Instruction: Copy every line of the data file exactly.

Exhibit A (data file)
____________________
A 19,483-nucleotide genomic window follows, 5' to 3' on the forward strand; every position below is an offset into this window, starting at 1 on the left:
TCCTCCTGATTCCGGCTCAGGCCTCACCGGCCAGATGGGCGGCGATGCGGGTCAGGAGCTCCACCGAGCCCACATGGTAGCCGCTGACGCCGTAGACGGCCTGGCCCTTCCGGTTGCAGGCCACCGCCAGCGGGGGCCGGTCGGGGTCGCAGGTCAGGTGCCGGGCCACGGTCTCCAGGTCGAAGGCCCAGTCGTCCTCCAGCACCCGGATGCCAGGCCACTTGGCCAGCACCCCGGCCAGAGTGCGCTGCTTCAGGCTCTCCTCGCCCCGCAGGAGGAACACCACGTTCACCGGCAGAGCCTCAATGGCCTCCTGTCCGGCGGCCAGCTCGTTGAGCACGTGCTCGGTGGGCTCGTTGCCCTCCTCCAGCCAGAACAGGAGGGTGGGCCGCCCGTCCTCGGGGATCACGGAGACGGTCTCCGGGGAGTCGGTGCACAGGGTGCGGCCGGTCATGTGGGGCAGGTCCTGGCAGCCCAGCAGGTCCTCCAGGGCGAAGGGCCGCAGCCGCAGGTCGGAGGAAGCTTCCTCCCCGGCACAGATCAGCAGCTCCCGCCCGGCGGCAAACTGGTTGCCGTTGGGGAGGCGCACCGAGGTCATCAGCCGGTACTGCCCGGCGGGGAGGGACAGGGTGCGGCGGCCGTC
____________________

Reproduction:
A 19,483-nucleotide genomic window follows, 5' to 3' on the forward strand; every position below is an offset into this window, starting at 1 on the left:
TCCTCCTGATTCCGGCTCAGGCCTCACCGGCCAGATGGGCGGCGATGCGGGTCAGGAGCTCCACCGAGCCCACATGGTAGCCGCTGACGCCGTAGACGGCCTGGCCCTTCCGGTTGCAGGCCACCGCCAGCGGGGGCCGGTCGGGGTCGCAGGTCAGGTGCCGGGCCACGGTCTCCAGGTCGAAGGCCCAGTCGTCCTCCAGCACCCGGATGCCAGGCCACTTGGCCAGCACCCCGGCCAGAGTGCGCTGCTTCAGGCTCTCCTCGCCCCGCAGGAGGAACACCACGTTCACCGGCAGAGCCTCAATGGCCTCCTGTCCGGCGGCCAGCTCGTTGAGCACGTGCTCGGTGGGCTCGTTGCCCTCCTCCAGCCAGAACAGGAGGGTGGGCCGCCCGTCCTCGGGGATCACGGAGACGGTCTCCGGGGAGTCGGTGCACAGGGTGCGGCCGGTCATGTGGGGCAGGTCCTGGCAGCCCAGCAGGTCCTCCAGGGCGAAGGGCCGCAGCCGCAGGTCGGAGGAAGCTTCCTCCCCGGCACAGATCAGCAGCTCCCGCCCGGCGGCAAACTGGTTGCCGTTGGGGAGGCGCACCGAGGTCATCAGCCGGTACTGCCCGGCGGGGAGGGACAGGGTGCGGCGGCCGTC